"We start looking at our manning structure one year out, when preparing for deployment," said Lt. j.g. Toni Fadden, Strike Fighter Squadron 41, Naval Air Station Lemoore, Calif. "We look at our manpower documents and assess the command's manning requirements. Do we have enough of one rating or too much of another? Maybe I just need the ability to get my folks to training. We scrub our numbers in advance of this type of visit so we have focused efforts."

Commands were briefed on topics such as, Career Management System/Interactive Detailing, Perform-to-Serve (PTS), Individual Augmentation (IA), limited-duty and pregnancy placement, Enlisted Manning Inquiry Reports, Personnel Manning Reports, and Enlisted Distribution and Verification Reports management.

Guest speakers from U.S. Fleet Forces Command and Naval Air Forces were on hand to answer questions about manning issues facing the fleet. Attendees were also given the opportunity to speak with enlisted community managers, detailers and their command's placement coordinators.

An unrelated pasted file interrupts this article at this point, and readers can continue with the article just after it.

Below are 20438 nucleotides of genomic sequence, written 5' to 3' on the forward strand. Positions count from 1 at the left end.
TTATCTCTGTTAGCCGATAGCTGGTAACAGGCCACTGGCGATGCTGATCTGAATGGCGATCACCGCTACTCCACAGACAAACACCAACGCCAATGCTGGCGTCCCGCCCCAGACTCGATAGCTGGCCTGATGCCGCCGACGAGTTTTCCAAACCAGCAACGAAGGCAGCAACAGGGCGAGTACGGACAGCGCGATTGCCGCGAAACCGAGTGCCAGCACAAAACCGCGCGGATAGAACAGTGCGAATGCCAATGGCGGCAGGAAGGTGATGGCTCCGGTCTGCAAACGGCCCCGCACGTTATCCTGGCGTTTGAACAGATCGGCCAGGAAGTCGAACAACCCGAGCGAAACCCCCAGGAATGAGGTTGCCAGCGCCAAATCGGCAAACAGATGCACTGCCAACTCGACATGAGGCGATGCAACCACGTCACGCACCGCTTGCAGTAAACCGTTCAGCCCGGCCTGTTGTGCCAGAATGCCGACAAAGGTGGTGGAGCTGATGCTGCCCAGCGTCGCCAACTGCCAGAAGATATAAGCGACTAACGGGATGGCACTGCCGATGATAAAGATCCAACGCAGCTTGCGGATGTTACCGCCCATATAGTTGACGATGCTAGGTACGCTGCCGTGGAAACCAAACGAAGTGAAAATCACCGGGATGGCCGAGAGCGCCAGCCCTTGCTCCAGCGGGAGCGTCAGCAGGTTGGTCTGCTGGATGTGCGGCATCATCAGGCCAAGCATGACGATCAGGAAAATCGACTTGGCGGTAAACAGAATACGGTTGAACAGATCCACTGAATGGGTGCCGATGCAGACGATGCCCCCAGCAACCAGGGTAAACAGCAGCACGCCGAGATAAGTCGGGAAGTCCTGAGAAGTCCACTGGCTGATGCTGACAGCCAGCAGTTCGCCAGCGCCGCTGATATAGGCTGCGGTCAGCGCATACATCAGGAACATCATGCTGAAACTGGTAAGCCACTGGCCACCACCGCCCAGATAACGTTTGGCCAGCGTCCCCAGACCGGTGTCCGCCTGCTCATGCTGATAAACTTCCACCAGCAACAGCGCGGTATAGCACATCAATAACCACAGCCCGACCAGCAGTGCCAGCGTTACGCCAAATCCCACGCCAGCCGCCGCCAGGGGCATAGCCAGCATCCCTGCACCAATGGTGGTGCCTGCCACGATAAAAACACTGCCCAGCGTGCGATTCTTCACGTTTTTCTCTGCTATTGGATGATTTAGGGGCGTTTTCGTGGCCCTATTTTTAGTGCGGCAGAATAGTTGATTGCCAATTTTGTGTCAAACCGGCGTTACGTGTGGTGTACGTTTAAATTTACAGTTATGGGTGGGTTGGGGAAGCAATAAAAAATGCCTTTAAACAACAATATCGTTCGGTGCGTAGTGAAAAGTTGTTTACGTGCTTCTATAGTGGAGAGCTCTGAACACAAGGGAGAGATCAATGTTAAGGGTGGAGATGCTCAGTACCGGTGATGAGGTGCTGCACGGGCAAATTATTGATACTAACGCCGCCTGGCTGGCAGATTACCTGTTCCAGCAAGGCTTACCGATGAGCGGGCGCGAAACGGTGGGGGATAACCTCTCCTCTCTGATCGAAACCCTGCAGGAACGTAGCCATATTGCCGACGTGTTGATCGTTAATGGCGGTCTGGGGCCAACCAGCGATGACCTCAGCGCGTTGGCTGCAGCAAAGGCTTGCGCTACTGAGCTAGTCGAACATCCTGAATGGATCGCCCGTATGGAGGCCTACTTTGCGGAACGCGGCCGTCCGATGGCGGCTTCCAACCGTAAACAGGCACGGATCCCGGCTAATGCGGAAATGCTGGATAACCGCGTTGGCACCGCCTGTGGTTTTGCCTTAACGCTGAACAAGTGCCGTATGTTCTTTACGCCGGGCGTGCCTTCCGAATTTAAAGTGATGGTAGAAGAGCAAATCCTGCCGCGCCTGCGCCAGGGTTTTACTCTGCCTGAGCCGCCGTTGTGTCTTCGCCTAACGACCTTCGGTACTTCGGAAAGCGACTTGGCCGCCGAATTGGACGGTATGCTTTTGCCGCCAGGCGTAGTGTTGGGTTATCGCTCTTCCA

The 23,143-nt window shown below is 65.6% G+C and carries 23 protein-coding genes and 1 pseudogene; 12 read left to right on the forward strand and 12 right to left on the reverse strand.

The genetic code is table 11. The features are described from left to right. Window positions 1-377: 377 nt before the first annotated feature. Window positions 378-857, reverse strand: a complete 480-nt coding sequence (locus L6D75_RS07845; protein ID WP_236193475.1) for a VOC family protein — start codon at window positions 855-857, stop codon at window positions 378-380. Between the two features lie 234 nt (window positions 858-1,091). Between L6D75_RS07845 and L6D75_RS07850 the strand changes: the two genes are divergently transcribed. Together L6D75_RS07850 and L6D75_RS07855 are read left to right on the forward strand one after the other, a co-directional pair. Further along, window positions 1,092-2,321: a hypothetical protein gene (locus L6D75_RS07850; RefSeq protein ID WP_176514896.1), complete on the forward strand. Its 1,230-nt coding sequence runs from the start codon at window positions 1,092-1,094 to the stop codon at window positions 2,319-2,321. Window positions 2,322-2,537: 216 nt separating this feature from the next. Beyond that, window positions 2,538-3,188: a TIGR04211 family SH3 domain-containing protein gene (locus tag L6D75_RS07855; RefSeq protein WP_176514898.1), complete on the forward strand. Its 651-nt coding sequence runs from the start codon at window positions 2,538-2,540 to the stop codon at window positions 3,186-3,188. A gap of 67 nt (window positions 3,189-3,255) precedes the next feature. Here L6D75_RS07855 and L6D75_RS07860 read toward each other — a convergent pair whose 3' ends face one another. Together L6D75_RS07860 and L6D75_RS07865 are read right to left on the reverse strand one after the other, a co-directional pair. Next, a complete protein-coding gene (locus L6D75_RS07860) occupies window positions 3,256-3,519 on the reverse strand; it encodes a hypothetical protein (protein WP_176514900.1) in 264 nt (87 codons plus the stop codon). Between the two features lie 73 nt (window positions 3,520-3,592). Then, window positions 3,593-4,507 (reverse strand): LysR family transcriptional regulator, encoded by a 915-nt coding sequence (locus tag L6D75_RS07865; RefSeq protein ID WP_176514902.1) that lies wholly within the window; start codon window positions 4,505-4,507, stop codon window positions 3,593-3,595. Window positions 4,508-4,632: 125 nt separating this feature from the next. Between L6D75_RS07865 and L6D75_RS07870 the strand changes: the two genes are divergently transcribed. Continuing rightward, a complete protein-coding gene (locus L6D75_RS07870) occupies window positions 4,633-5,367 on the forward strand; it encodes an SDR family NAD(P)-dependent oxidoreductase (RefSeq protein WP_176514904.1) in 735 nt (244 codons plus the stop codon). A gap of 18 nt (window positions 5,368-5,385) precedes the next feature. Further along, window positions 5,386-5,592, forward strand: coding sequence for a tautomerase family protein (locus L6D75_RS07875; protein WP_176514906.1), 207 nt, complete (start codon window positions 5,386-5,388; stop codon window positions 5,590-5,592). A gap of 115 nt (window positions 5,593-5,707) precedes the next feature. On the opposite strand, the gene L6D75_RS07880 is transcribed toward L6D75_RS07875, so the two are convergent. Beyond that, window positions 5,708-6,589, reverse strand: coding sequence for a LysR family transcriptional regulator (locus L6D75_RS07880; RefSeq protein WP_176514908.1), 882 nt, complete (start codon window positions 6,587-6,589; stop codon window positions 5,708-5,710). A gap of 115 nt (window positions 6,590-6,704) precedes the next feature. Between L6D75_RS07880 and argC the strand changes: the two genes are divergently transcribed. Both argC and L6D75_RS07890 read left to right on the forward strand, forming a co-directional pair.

"The conference gave a lot of good information in different areas," said Fadden. "Topics ranged from 'Big Navy' ideas and where leadership wants to take us to PTS and the changes that are coming with that. The IA brief also had great information on changes in the near future."

NPC experts said the conference was a good avenue for giving information to the fleet.

"They need to understand how Overseas Contingency Operations Individual Augmentation assignments are generated and sourced. This gathering helps commands understand the process; and that leads to greater fleet awareness and support for these requirements," said Lt. Cmdr. Chris Shipe, Enlisted Overseas Contingency Operations branch head.

NPC hosts Enlisted Manning Conferences periodically for sea and shore commands to help identify and resolve manning issues.